Is your existing website old and tired feeling or maybe just not performing like you want it to?
One of the biggest mistakes businesses can make online is to think that once their website has finished being built that it’s ‘done’.
The reality is that a website is a dynamic thing: it needs ongoing attention to make sure that it keeps performing the way you want it to, to make sure that it stays relevant and to keep it up to date with current trends and tech.
Here are some reasons why you might need to improve website performance:
- Bounce rate: if you’re getting plenty of traffic, but it’s not hanging around, then chances are there’s a disconnect between what’s bringing them there and what they find when they arrive.
- Speed: if your site is built on an old platform, your content is bloated or images haven’t been properly optimised, your site will take longer to load. These days, you’ve got about 2 seconds for your site to load before people get impatient and wander off.
- Mobile responsive: a mobile responsive site is a must have these days, with mobile traffic increasing over 200% in the last 7 years. Devices are king when it comes to connecting with ‘in the moment’ traffic.
- Outdated: a site that looks like it’s not keeping up with the times may very well be affecting your success. If its outdated, slow or clunky to use, people may just not bother if there’s a better option just a click away.
- Irrelevant: has your business changed aims, goals or direction since your website was built? Keeping your public face up to date with what’s happening inside your business will help to stop people from feeling a disconnect between what they see online and what they encounter in person.
First things first: you need to conduct a full website audit.
Step 1: conduct a cosmetic assessment. Find some friends/colleagues who you know will tell you the truth and get them to tell you exactly what they think of the look and feel of your site. Tell them not to hold back – the more honest they are with you now, the better your end result will be. The aim of most websites is to create a good user experience – and that’s hard to do if people don’t give you an honest assessment of their experience on your site.
Step 2: get someone with technical knowledge to analyse your analytics, check your foundations (URLs) and take a look at the back end of the site. One of the biggest mistakes people make when it comes to renovating websites is removing content and pages that are actually working so make sure you do an SEO audit before you change anything. Just like renovating a house, you have to be careful you don’t remove any loadbearing walls when you refresh a site – you really don’t want to damage anything that’s already working.
You also want to use your analytics to see the behavior of the traffic that’s coming to your site – have a look at where people are entering the site and where they’re spending the most time. There are also cool tools that will allow you to use a heatmap to see where people are looking on specific pages, where they click, and where they bounce.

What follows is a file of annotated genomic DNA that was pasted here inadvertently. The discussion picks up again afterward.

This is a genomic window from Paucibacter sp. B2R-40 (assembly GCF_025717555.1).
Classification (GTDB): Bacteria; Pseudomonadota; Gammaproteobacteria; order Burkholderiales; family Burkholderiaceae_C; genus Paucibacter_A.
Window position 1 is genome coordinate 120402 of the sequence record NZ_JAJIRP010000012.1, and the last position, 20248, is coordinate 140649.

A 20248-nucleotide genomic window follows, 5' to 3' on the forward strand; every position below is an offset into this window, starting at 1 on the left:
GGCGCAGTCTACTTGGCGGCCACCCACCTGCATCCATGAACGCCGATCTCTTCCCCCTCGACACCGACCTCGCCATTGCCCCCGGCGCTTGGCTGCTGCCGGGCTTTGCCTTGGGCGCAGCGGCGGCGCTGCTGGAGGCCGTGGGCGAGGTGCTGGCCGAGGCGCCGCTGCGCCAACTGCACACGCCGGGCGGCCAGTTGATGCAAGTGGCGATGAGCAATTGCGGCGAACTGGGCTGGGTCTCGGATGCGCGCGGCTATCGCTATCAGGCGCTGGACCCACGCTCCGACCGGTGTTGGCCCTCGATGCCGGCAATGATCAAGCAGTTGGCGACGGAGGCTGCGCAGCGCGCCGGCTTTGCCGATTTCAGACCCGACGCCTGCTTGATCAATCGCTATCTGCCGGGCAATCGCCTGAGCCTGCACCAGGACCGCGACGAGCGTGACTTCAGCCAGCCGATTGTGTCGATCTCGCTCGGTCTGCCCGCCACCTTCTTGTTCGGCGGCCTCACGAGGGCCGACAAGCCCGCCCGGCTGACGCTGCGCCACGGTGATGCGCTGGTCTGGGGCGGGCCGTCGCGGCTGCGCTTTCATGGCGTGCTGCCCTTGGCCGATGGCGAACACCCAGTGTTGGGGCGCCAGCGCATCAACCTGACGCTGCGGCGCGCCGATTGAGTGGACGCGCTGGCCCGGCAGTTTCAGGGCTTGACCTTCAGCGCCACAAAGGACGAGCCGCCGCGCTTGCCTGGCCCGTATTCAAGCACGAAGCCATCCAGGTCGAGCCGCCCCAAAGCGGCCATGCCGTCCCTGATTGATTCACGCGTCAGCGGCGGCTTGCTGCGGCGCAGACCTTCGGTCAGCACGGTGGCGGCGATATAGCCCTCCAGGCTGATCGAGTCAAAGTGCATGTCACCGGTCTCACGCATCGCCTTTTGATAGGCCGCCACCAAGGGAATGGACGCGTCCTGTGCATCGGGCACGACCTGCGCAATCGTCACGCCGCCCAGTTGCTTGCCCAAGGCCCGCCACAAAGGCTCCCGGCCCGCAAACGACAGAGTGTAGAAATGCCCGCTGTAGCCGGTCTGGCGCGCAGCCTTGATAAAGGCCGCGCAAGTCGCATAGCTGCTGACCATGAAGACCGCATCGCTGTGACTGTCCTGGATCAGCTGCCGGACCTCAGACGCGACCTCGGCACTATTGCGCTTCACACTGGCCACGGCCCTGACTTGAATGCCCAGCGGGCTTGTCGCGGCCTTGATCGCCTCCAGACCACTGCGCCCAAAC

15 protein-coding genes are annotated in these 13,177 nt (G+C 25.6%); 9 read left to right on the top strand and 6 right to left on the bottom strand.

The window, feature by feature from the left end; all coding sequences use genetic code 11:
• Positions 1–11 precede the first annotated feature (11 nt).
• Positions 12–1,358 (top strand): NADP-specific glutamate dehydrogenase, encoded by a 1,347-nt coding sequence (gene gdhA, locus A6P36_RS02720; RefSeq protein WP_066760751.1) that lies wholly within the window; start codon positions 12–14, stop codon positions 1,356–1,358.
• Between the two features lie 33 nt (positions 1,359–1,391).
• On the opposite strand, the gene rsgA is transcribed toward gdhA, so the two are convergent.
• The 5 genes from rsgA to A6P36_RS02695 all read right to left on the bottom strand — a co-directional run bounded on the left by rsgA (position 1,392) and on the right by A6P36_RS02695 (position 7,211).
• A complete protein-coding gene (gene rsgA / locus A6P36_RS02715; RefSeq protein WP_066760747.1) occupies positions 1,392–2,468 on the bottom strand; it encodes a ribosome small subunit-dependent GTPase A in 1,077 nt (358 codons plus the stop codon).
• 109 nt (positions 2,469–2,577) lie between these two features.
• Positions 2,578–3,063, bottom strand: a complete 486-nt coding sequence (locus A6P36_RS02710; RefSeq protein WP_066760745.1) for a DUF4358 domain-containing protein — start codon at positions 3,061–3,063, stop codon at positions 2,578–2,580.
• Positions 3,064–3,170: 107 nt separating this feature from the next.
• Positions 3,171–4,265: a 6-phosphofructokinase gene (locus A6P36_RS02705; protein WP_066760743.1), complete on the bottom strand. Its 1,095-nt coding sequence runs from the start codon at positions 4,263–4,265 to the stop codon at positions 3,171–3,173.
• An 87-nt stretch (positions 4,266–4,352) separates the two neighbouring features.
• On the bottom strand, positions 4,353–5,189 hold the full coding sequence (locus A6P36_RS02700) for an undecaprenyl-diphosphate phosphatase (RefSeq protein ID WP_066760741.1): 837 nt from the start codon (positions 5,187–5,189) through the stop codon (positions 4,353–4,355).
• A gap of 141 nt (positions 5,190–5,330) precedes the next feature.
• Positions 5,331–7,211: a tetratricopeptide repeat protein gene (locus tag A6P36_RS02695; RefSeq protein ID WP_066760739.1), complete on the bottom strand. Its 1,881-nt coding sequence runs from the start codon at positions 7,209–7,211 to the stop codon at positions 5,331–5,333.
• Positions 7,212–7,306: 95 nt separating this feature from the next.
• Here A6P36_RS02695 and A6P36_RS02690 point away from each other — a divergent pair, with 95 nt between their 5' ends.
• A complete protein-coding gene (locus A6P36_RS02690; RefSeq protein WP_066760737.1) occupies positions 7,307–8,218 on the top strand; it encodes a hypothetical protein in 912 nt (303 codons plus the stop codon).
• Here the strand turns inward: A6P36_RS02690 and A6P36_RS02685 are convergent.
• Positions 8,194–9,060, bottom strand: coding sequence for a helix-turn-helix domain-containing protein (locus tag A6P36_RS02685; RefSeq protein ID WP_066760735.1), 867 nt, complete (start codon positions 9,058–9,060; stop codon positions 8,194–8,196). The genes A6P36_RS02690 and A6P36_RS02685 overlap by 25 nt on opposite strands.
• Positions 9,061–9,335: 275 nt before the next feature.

Caution: DO NOT RUSH THIS PART OF THE PROCESS. Once you’ve done your audit of the website it’s time to decide whether you want to renovate your site (think adding fresh paint and carpets: refreshing and updating content, adding alt text, updating metadata) or whether a more extensive rebuild is needed (demolish and basically start from scratch).
Get good advice on this! You really need to understand the impact that doing a full rebuild will have on your existing traffic and website reputation as well as being clear on how long any changes you make might take to improve website performance.
Planning – still a good thing to do first
Regardless of what you decide to do, planning is going to be your very best friend in this process. You need to plan how the process will work, create deadlines for new content to be created, factor in downtime for your site as it’s inevitable that the site will be down for periods of time, and most of all, you need to plan for testing. Preferably by serval different people, using serval different devices and browsers to make sure that your site functions properly across all environments.
Plus, you need to plan for the fact that the changes you make may take time to bear results, particularly anything you do to increase your search engine rankings, so you need to be willing to be patient and not change everything every five minutes.
Having said that, there’s one thing that you need to accept when it comes to your website performance: the job will never be finished. Keeping your website current, relevant and productive means you need to be in a constant cycle of evaluation.